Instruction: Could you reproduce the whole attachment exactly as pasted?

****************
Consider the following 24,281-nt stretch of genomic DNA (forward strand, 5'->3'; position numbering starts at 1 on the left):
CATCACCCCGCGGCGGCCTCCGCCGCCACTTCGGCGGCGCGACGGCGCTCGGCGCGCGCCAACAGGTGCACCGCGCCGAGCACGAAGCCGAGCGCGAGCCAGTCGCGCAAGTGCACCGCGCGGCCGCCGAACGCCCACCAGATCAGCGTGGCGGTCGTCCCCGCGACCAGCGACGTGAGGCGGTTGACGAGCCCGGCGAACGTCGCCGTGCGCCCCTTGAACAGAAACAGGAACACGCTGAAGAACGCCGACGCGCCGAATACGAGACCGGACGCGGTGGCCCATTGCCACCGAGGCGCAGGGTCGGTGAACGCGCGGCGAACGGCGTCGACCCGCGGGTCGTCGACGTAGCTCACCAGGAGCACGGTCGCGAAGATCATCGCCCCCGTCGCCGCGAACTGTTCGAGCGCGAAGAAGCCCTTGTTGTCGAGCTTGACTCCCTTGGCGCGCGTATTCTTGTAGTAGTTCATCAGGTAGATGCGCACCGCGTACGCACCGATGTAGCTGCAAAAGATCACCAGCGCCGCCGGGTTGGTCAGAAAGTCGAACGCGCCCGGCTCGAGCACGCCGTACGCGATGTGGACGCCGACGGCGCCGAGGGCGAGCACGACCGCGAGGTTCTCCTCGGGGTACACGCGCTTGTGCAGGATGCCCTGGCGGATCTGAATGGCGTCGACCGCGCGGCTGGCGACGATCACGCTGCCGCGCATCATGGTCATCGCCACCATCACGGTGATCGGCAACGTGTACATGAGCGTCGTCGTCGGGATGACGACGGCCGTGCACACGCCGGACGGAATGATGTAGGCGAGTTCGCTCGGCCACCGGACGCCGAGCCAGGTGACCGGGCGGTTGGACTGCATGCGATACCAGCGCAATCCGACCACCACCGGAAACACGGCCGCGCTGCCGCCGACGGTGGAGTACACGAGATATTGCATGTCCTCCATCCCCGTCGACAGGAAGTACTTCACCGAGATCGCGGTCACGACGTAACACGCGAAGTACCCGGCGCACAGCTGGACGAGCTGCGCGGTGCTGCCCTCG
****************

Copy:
Consider the following 24,281-nt stretch of genomic DNA (forward strand, 5'->3'; position numbering starts at 1 on the left):
CATCACCCCGCGGCGGCCTCCGCCGCCACTTCGGCGGCGCGACGGCGCTCGGCGCGCGCCAACAGGTGCACCGCGCCGAGCACGAAGCCGAGCGCGAGCCAGTCGCGCAAGTGCACCGCGCGGCCGCCGAACGCCCACCAGATCAGCGTGGCGGTCGTCCCCGCGACCAGCGACGTGAGGCGGTTGACGAGCCCGGCGAACGTCGCCGTGCGCCCCTTGAACAGAAACAGGAACACGCTGAAGAACGCCGACGCGCCGAATACGAGACCGGACGCGGTGGCCCATTGCCACCGAGGCGCAGGGTCGGTGAACGCGCGGCGAACGGCGTCGACCCGCGGGTCGTCGACGTAGCTCACCAGGAGCACGGTCGCGAAGATCATCGCCCCCGTCGCCGCGAACTGTTCGAGCGCGAAGAAGCCCTTGTTGTCGAGCTTGACTCCCTTGGCGCGCGTATTCTTGTAGTAGTTCATCAGGTAGATGCGCACCGCGTACGCACCGATGTAGCTGCAAAAGATCACCAGCGCCGCCGGGTTGGTCAGAAAGTCGAACGCGCCCGGCTCGAGCACGCCGTACGCGATGTGGACGCCGACGGCGCCGAGGGCGAGCACGACCGCGAGGTTCTCCTCGGGGTACACGCGCTTGTGCAGGATGCCCTGGCGGATCTGAATGGCGTCGACCGCGCGGCTGGCGACGATCACGCTGCCGCGCATCATGGTCATCGCCACCATCACGGTGATCGGCAACGTGTACATGAGCGTCGTCGTCGGGATGACGACGGCCGTGCACACGCCGGACGGAATGATGTAGGCGAGTTCGCTCGGCCACCGGACGCCGAGCCAGGTGACCGGGCGGTTGGACTGCATGCGATACCAGCGCAATCCGACCACCACCGGAAACACGGCCGCGCTGCCGCCGACGGTGGAGTACACGAGATATTGCATGTCCTCCATCCCCGTCGACAGGAAGTACTTCACCGAGATCGCGGTCACGACGTAACACGCGAAGTACCCGGCGCACAGCTGGACGAGCTGCGCGGTGCTGCCCTCG